Initial project timeline: Construction was set to begin in fall 2014.
Current DDC official projected completion date: 6/4/2017
DDC says: “Utility relocation work is underway. DDC construction activities can commence only after the utility relocation nears completion, expected in mid-Winter 2016.”
4. Brooklyn Waterfront Greenway, West Street: More Than a Year Behind Schedule
West Street sits at the Brooklyn Waterfront Greenway’s northernmost point. As with the rest of the Greenway projects, the West Street redesign was developed over the course of a number of years with ample public outreach. That process ended in 2012 when Brooklyn CB 1 gave the project the thumbs up. Since then, there hasn’t been any visible construction on West Street and, with progress stalled, some people have started turning up at CB 1 meetings to try to halt the project altogether.
Initial project timeline: In 2012, Streetsblog reported that “construction could begin in 2014.”
Current DDC official projected completion date: 10/31/2017
DDC says: “DDC construction activity is expected in early spring 2016.”
5. Astor Place Reconstruction: More Than a Year Behind Schedule
Astor Place and Cooper Square have been in the process transforming for a decade. In 2008, DDC and DOT unveiled the initial design, which aimed to turn a complicated and busy traffic triangle into multiple public plazas with ample space for pedestrians. The project received community board approval in January of 2011. At the time, DDC told Streetsblog that construction would begin in the spring of 2012. It did not break ground until mid-2013 and, despite a January 31 projected completion date, appears far from finished.
Initial project timeline: DDC told Streetsblog in 2011 that construction would begin in spring 2012.
Current DDC official projected completion date: 1/31/2016
DDC says: “There are delays due to utility interference and additional work from our client agency [DOT].”
6. Roberto Clemente Plaza: Two Years Behind Schedule
Mott Haven business leaders and residents are up in arms about the lack of progress on Roberto Clemente Plaza. In addition to a new memorial for the late baseball legend and humanitarian Roberto Clemente, the project will build a 15,000-square-foot plaza out of permanent materials. For now, though, The Hub/Third Avenue BID Director Steven Fish says he spends his days watching inactive workers do nothing on a years-old construction site filled with trash. Fish said he has not seen construction on the site since he began working in the neighborhood in July. In October, his organization hosted a town hall to address concerns about the project, but received no word from DDC representatives in attendance as to when the project would actually be done.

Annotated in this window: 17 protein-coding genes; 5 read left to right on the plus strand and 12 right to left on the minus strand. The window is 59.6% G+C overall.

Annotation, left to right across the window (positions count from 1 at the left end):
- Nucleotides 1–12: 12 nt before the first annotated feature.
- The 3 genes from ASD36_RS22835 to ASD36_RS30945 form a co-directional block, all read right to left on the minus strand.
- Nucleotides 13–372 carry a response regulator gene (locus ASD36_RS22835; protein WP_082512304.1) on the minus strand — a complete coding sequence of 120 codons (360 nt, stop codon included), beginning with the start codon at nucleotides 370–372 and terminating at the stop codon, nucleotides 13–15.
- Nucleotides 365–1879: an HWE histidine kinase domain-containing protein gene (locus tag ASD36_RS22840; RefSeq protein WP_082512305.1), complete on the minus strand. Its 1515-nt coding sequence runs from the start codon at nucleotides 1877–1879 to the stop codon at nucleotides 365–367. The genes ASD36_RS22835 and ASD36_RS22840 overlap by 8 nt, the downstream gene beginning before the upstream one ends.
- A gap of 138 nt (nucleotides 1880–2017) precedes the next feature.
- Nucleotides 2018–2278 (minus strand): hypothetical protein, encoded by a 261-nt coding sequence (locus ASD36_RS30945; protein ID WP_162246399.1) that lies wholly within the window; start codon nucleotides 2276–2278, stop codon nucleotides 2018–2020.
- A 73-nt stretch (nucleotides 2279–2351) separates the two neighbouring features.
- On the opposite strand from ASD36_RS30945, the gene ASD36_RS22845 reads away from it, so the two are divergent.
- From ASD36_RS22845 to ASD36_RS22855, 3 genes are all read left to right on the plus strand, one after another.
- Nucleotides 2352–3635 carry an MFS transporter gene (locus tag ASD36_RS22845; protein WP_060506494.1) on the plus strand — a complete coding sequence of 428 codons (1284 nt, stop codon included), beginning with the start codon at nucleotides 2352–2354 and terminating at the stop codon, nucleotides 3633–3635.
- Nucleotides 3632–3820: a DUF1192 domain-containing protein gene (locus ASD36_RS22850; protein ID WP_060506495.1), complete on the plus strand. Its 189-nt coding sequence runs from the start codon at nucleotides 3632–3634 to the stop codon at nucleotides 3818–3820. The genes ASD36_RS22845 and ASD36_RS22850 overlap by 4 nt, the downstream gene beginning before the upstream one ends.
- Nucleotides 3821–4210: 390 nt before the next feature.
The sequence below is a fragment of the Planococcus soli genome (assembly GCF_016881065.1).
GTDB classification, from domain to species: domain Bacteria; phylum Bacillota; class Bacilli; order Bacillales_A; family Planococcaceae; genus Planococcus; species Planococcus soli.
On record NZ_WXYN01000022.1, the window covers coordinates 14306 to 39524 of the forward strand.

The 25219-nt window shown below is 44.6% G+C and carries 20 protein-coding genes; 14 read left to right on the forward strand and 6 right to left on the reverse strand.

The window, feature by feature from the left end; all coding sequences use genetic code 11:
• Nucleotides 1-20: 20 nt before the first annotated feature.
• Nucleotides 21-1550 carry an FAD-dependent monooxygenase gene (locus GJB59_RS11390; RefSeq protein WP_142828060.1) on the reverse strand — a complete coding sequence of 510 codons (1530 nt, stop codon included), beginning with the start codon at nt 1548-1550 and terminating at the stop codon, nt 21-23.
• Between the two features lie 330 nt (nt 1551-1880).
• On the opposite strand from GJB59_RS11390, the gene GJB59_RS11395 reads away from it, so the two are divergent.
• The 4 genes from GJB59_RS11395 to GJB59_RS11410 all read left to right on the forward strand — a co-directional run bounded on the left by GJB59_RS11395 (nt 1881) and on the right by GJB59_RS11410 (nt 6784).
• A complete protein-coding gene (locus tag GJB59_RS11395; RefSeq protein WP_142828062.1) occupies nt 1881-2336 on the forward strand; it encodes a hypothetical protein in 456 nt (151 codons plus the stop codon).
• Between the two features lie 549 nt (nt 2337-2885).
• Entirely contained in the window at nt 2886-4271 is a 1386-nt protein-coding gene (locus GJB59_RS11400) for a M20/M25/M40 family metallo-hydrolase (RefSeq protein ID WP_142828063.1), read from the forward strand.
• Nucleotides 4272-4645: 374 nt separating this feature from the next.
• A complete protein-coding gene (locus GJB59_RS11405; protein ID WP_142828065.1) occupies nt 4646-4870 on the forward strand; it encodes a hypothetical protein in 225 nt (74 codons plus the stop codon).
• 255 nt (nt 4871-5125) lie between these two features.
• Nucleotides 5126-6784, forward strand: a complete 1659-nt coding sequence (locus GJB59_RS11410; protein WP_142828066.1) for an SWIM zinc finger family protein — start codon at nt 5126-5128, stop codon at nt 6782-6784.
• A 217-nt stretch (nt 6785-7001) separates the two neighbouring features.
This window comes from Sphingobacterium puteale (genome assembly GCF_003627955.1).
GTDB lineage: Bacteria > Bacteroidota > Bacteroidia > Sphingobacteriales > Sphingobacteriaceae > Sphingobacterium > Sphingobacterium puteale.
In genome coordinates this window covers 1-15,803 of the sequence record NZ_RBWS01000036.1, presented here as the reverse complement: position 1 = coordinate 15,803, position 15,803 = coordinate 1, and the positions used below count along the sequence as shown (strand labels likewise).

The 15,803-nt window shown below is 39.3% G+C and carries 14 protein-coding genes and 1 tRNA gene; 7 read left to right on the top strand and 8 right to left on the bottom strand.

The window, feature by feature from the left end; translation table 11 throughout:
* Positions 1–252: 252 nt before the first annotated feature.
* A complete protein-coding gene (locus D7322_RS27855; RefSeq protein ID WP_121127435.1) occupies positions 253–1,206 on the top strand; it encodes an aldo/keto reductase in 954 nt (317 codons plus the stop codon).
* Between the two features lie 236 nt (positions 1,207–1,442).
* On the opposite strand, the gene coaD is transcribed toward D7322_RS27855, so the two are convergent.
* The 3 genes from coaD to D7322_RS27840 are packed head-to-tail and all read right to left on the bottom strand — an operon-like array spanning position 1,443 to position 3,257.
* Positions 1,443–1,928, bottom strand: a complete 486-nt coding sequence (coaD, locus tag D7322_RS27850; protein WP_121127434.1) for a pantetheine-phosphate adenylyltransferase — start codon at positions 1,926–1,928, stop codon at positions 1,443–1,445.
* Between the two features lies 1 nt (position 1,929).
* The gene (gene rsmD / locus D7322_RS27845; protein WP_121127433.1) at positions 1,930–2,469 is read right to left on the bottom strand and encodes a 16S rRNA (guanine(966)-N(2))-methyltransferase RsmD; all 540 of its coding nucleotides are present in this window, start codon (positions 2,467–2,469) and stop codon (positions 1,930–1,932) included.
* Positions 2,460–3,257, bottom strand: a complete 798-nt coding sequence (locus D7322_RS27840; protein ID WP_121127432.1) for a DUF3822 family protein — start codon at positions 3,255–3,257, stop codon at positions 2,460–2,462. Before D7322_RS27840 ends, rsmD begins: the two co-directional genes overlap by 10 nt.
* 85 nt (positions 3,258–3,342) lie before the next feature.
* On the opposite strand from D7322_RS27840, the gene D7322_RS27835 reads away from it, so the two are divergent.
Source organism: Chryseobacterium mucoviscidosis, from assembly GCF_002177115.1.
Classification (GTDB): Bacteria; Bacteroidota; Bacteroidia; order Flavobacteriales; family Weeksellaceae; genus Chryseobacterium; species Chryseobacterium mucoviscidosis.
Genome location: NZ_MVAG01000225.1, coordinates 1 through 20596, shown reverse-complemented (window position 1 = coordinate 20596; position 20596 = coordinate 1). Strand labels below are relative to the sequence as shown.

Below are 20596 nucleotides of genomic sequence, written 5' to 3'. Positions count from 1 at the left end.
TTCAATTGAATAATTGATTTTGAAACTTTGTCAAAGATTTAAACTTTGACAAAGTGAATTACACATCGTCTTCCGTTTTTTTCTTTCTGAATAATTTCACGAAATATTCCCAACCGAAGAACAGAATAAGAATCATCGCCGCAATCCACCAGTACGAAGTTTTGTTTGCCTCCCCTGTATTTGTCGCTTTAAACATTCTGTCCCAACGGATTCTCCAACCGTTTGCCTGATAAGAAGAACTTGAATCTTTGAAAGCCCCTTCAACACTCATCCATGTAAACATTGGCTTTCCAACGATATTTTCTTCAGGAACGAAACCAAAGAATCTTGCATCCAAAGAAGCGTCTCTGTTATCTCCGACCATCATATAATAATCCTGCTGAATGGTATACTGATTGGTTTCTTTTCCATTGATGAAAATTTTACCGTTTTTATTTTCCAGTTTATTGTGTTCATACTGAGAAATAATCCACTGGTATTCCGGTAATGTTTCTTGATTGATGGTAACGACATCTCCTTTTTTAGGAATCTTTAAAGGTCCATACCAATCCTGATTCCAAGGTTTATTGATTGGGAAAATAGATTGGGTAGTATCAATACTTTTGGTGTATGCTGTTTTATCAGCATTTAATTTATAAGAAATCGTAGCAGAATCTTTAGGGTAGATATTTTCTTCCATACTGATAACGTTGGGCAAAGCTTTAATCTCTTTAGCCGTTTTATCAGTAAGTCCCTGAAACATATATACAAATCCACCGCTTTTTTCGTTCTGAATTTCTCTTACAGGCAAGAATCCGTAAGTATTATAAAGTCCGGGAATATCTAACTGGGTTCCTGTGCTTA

Initial project timeline: DDC broke ground in 2013 with an 18-month timeline for completion.
Current DDC official projected completion date: 8/13/2016
DDC says: “DDC is working closely with our general contractor for a successful completion of the Roberto Clemente Plaza. Our contractor was experiencing financial difficulties and have filed bankruptcy. While there is no apparent work currently due to the holidays, we are working diligently with our contractor to complete this project and to minimize further delays. We will continue to remain good neighbors to the residents and businesses in the communities experiencing our construction activities.”
7. Church Avenue Reconstruction: More Than Two Years Behind Schedule
Church Avenue BID director Lauren Collins requested capital improvements along a busy stretch of Church Avenue between Coney Island Avenue and Flatbush Avenue. The project will build out curb extensions at seven intersections along one of Brooklyn’s more dangerous corridors for pedestrians. In 2013, Collins reported that DDC hoped to complete the project over the course of 2014, but construction has yet to even start.
Initial project timeline: Construction was expected in 2014.
Current DDC official projected completion date: 3/2/2017
DDC says: “We are still in the early phases with this project, please check back next year  for updates.”